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Sludge Dewatering

Sludge Dewatering

We provide sensors for a complete insight into (sludge) dewatering. We measure dry solids in sludge, residual polymer and TSS in centrate, and high solids concentrations (eg. in the dry cake) or in iron water.

During the sludge dewatering process, water is removed from the sludge to reduce its volume and weight for disposal or further treatment. No matter what methods are used for sludge dewatering, it is important to finetune the process in order to minimise both the environmental and economic cost.

Full monitoring of the dewatering process

Sludge dewatering is performed using a wide variety of technologies. For processing urban wastewater sludge, we often see centrifuges, belt filter presses or a screw press. Iron water is often thickened using gravity thickening.

Specifically for centrifuges or dewatering presses, we have 4 sensors available for these 3 locations (not all are required), for full monitoring of the dewatering process:

  1. Sludge inlet: Sludge concentration of thickened sludge

  2. Centrate:

    1. Measuring residual polymers in centrate

    2. Total Suspended Solids (TSS) in centrate

  3. Sludge Cake (DS% in dry cake)

For usage in other sludges (eg. iron water sludge), we have monitoring solutions that can be free hanging in a gravity thickening bassin.

All of these parameters have specific challenges, that can be attacked by the innovative OLPAS Technology using ultrasound instead of the traditional optical or microwave technology.

Keep an eye on dosing effectiveness by measuring solids in sludge during different stages of sludge dewatering.

Olpas sensors in this application do not need automated mechanical cleaning. No wipers. No pressured air. And only limited preprocessing of the centrate in a flow-cell or preprocessing unit.

Sludge concentration at the inlet [1]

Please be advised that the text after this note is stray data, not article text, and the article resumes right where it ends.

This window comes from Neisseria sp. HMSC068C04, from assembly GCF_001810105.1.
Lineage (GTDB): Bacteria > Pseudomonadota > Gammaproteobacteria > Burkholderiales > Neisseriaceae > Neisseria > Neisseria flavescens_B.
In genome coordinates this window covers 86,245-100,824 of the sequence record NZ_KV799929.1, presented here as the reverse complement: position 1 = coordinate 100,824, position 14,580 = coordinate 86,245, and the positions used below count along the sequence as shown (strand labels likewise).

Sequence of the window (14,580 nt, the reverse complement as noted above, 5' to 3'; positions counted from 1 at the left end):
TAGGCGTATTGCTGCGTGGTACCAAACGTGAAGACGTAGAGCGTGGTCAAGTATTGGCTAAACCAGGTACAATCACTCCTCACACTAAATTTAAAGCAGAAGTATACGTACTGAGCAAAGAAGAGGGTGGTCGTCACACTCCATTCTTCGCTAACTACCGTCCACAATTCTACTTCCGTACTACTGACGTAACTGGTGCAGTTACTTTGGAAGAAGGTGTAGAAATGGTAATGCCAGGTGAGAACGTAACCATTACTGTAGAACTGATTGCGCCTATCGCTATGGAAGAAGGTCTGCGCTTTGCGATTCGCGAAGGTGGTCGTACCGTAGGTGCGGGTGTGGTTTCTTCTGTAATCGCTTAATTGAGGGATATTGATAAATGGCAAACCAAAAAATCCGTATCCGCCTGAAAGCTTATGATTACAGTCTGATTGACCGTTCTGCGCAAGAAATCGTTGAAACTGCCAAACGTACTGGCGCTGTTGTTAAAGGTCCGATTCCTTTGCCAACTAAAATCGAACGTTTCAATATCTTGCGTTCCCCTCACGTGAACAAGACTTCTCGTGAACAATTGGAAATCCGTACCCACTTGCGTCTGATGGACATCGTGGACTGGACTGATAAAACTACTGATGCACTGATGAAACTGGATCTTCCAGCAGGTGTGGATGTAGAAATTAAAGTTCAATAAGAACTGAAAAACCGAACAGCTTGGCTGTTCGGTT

The sludge concentration measurement at the inlet of the dewatering unit is vital to determine the amount of polymers to add and the energy usage of the dewatering process. An accurate measurement that swiftly follows the real concentration trend allows the control system logic to adapt the added polymer content or sludge flow-rate.

Other sensors for measuring sludge concentration

Current state-of-the-art optical sensors fail to measure the concentration accurately in changing conditions, due to their dependence on the optical parameters of the sludge. Furthermore, fouling is present after a few days of operation that cannot be fully reversed by the fault-prone mechanical wipers. In between maintenance events, optical sensors in sludge tend to drift and need frequent validation (and sometimes even re-calibration) using lab samples.

The well known brands of microwave based sensors, are generally expensive and hard to install with a cost that becomes higher when the diamter of the tube increases.

Olpas sensors are not impacted by optical parameters, have a high tollerance for (bio)fouling or precipitation, and are easy to install inline.

Quality control of centrate or filtrate [2 & 3]

The quality of the centrate is a more subtle indicator of the dewatering process efficiency.

  1. A high suspended solids (TSS) content in the centrate increases waste water processing costs upstream in the plant and is an indicator of an inefficient dewatering process.

  2. A clean centrate with a large polymer content is an indicator that polymer dosing is not scaled correctly in relation to the incoming solids content.

Both measurements combined allow to optimize centrate quality without reducing dewatering performance. A good set of sensors with low drift and long maintenance intervals are required to make sure dewatering performance is kept continuously on point.

"Centrate is almost never monitored actively. Not because it does not provide important information, but because it is extremely hard to do. Untill now. Olpas changes this paradigm and makes monitoring centrate possible and economically feasible."

Sludge cake [4]

The goal of a dewatering solution is often to obtain a sludge cake with an optimal amount of moisture present while consuming as little polymers and energy as realistically possible.

Using a set of sensors as described before, sludge cake quality can be expected to be kept constant.

Gravity thickening or iron water sludge

For thicking of Iron Water sludge (Ferric hydroxide), gravity thickening is often used. Also in these processes, Olpas sensors are usefull. We have sensors available for freehanging installation in a iron sludge silo.


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